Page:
and then will come two days of. rest
for them, Sunday and Monday. The
latter date will see no county cam
paign meeting on account of the fact
that the candidates for state offices
will be here on that date.
QET SPEEDY RELIEF
Committee to Carry Finances In
to .Germany for Detained
London, Aug. 11.?The Americans
relief committee expects that by to
morrow arrangements will have been
made with Walter H. Page, American
erabassador at London, to send a com
mittee to Germany with money for re
lief of Americans there. The commit
tee will be headed by John H. Finloy
of New York, and will go to the con
tinent under the auspices of the Am
erican Red Cross Society.
The cancellations of the sailing of
th?: steamers taken over by the Brit
ish government and the lack of defi
nite news concerning the dispatch of
American : transports have caused a
great many Americans whose busl
turn home to book at greatly re
turn home' to book at greatly iner?as
ed prico8, Bome as great as from $500
to $600 on steamers making special
voyages. The; regular lines continue
to charge a maximum price" of ?85 for
first class cabin tickets to the United
States. The American committee has
reined to have anything to do wtlh
steamers for "tfhi?h higher prices will
.t ******* B?v.
A uroop of,boy seonis-.has voluntar
ily offered to assist, the American
committee, acting as messengers end
escorts for thev women, and they are
doing valuable service at the railway
HOME ECONOMICS WILL BE
AT A LOCAL MILL
Misa Fray ?er and Miss Moseley
Will Establish A Department
At the Mlli
(From Wednesday's Daily.)
Anderson people will soon have an
opportnlty to see whether or not cer
tain departments of the tInited states
government's work are really as val
uable as is claimed. The example will
be furniehed here In the efforts which
are to be launched by Miss Mary E.
Frayser, general State Markiger of
the Home Economics Department of
the. Government, which is now being
conducted in this State in connection
with Winthrop college. Through the
kindness of B. B. OoBBett, of the Riv
erside and Toxaway mills, a depart
ment will be established at that mill
and Miss Frayser will endeavor to as
sist the people of that will commu
nity as much as possible.
Mr. Gossett has placed at Miss
Frayser'B disposal one of the commo
dious cottages in his mill village and
this will be the headquarters of the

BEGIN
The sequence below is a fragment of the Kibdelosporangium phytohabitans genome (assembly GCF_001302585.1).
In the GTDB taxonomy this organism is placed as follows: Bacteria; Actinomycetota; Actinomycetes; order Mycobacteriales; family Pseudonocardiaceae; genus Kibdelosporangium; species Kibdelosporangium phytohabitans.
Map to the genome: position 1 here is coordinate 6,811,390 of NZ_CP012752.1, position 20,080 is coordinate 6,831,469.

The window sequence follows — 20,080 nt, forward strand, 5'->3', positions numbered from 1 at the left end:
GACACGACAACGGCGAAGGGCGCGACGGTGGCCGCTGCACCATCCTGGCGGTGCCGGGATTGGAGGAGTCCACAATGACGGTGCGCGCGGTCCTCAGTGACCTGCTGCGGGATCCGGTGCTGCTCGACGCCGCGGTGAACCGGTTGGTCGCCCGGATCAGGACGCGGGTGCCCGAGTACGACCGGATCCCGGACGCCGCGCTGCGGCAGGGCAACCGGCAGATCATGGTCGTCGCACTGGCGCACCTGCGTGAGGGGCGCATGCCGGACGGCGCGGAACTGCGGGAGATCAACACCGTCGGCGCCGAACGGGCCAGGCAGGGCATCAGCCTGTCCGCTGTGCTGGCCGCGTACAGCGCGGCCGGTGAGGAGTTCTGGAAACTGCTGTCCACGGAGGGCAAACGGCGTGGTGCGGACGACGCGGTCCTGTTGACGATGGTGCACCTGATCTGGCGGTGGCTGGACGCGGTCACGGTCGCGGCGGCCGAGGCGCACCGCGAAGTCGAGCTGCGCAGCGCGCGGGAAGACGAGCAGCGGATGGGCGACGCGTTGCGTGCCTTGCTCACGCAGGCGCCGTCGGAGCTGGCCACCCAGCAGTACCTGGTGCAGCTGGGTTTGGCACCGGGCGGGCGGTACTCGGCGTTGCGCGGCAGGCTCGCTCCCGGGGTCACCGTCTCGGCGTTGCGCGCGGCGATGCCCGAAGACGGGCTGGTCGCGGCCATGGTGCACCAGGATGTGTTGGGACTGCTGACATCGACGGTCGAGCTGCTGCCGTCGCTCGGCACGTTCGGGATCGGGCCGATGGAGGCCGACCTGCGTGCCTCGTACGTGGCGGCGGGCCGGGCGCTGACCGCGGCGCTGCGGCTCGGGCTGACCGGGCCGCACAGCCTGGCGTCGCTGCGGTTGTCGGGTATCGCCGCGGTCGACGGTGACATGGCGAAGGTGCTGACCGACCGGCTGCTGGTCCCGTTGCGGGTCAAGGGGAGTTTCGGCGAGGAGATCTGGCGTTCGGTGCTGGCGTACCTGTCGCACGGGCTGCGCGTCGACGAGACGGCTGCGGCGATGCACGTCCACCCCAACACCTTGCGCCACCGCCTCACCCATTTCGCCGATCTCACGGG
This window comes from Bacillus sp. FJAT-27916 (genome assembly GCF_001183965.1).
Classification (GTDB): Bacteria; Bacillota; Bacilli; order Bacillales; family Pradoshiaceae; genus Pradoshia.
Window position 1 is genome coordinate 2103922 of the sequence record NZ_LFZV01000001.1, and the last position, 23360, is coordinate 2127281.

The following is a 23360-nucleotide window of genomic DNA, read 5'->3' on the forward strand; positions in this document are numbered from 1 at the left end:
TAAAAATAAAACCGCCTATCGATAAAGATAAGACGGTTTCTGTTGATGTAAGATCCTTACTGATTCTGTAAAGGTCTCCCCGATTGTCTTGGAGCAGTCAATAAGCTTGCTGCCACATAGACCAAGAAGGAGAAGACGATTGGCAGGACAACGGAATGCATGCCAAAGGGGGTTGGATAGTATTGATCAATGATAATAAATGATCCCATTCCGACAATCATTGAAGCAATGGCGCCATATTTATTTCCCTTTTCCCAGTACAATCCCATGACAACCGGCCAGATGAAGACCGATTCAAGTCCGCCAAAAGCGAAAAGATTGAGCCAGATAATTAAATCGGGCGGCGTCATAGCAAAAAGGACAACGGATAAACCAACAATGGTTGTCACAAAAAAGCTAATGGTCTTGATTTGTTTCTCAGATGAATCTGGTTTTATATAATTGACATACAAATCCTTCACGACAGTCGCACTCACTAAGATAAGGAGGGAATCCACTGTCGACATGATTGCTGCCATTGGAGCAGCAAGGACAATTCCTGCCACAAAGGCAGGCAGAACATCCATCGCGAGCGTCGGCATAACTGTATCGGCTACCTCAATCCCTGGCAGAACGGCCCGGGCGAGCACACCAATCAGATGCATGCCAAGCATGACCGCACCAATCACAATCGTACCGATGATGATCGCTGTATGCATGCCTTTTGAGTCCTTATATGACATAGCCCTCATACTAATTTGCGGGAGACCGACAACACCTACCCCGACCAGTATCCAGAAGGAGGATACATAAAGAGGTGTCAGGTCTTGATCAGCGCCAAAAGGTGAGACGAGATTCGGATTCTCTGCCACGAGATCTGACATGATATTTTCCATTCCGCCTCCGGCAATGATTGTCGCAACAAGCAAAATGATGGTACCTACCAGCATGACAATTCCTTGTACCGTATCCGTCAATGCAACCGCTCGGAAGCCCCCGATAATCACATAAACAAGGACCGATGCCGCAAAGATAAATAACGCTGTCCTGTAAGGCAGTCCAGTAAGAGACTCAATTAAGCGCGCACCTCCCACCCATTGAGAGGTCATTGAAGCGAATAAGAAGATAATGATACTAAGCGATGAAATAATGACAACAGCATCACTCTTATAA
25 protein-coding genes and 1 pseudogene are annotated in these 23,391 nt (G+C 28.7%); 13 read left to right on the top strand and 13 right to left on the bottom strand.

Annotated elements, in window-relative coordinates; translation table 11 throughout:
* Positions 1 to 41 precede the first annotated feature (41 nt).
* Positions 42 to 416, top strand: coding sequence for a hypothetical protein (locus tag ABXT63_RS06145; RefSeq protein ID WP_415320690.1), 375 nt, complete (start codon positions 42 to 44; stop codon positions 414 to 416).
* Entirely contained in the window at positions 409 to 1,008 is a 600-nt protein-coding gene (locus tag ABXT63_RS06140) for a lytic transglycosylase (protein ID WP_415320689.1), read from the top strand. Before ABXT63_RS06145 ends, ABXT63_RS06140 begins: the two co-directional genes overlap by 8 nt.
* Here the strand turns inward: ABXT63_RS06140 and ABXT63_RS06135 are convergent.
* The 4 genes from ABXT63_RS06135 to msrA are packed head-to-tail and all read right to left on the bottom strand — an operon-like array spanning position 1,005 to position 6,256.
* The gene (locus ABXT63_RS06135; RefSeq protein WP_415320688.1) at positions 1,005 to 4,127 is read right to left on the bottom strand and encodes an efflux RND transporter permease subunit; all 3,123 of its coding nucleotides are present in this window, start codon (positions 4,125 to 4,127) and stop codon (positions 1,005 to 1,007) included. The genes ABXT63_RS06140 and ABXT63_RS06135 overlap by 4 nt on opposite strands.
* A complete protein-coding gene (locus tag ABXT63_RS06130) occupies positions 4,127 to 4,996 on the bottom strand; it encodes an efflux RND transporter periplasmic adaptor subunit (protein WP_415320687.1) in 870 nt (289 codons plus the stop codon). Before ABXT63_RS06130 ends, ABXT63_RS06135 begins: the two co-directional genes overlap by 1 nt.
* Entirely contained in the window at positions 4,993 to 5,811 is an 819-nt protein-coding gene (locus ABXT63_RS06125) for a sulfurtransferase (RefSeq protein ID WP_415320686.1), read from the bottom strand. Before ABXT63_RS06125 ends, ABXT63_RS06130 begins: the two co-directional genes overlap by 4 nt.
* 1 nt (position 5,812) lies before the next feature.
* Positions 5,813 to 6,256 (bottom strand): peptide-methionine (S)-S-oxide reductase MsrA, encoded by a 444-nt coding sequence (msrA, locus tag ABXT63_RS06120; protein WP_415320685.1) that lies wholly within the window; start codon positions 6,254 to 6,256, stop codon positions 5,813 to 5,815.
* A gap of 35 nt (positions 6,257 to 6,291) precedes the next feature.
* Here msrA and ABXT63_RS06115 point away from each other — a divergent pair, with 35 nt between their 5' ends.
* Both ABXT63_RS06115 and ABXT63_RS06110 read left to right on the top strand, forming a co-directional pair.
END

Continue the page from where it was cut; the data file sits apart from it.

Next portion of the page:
department. Here the housewives or
the city may bring their problems ana
an effort will he made to solve them.
Arrangements are now under way for
iretting this cottage into shape and it
Is understood that the opening aate
for the local demonstration will be
on August 19 at which time an elab
orate program will be rendered and
tho object of. the undertaking clearly
explained to Anderson people.
Misa Lena MoBeiey lias been se
cured as local demonstrator and wl1'
assist Miss Freyser until that 'lady
lias to resume her duties elsewhere,
at which time Miss MoBoley will ;
?urne entire charge of the demonslr
tion in this city.
Fight for Tennis Cup Responsi
ble for Anderson Seeing
In the men's doubles, played yes
terday in tho leunis tournament which.
If now going-on," sohle of the best
playing'ever seen in Anderson was
done. The team work of Wfcbb and
Stephens and Mattison and Mattison
In the opening sets Webb and
Stephens defeated Mattison and Mat.
tison two but of three as follows:
4-6: 7-5- ? *. *
Ip the second series Brown de
faulted to Bewley and Smith and in
th? third and concluding a?t of the
afternoon Webb and Stephens de
feated Bewley ' ah'd "Smith two
straight sets, these being by the
scores of 6-2 and 6.4.
Play will be, resumed today for the
championship with Webb and Steph
ens contending against a?.-e?iDers.
EYE WITNESS TO
Thrilling Account of Naval En
gagement Between British
Cruisers and Submarines
(By Associated Press)
- Edinburgh ' August 12.?The Scots
man today, prints the story of an eye
witness of the naval battle between
marines In which the submarine U-16
"The cruiser squadron on Sunday"
aware of the approach of the submar
ine flotilla. The enemy was sub
merged, only the periscopes showing.
The attitude of the British in the face
of this-attack was cool and the enemy
was utterly misled when suddenly the
cruiser Birmingham, steaming at full
speed, fired, the first shot. , This shot
was carefully aimed, not at. the sub
merged body of a submarine, but at
the thin line of the periscope.
"The Buu?efy Wn superbly accu
rate ' and' ahattered ' the periscope.
Thereupon ' the submarine, ' now a
blinded thing-,- rushed along under wa
ter in imminent' danger of self de
struction from collision with ' the
"The sightlesi submarine was forc
ed to some to the surface, whereupon
the Birmingham's gunner rvred the
second shot of th? fight. This shot
struck at. the base of the conning
tower, ripping the whole of the upper
structure clean and the C-16 sank
like a atone.
"The . remainder of the submarine
WILL GIVE NOTICE.
Twenty.fonr Hoars Notice WRI Be
Often.Befem Market Opeas.
New YoNtv Aug. 11.?Cable advices
received here from Liverpool today
indicated that the Cotton Trade Aa-j
sociatton there h?s taken steps which
might expedite liquidation "Of straddle
accounts, and thug promote the work
of evening up commitments here. Ex
cept for tho talk of better progress in
the closing ot oi international -n?
mounts, local 'traders report?d. littoe
change in the situation. < Liverpool
announced that * notice or twenty
tour hours would be given berore th?
futures market there reopened.
FARMERS' UNION NOW j
ON THE RIGHT TRACK
FAVOR MORE DIVERSIFICA
TION OF CROPS
Held An Important Session in
Anderson Yesterday to Con
(From Wednesday's Dally.)
Those who know say that the An
derson county farmers' union has at
last wakened to the fact that the en
tire trouble with the south and the
southern farmer 1b to be found in the
amount of cotton planted eacli year.
This is the deduction reached after
the meeting of the union was con
With J. W. Itothrock. the president
of the county union, in the chair, the
meeting was called to order lu the
court house yesterday morning at 11
A report was submitted covering
the entertainment of the state union,
which met in this city a few weeks
ago, and the local union passed res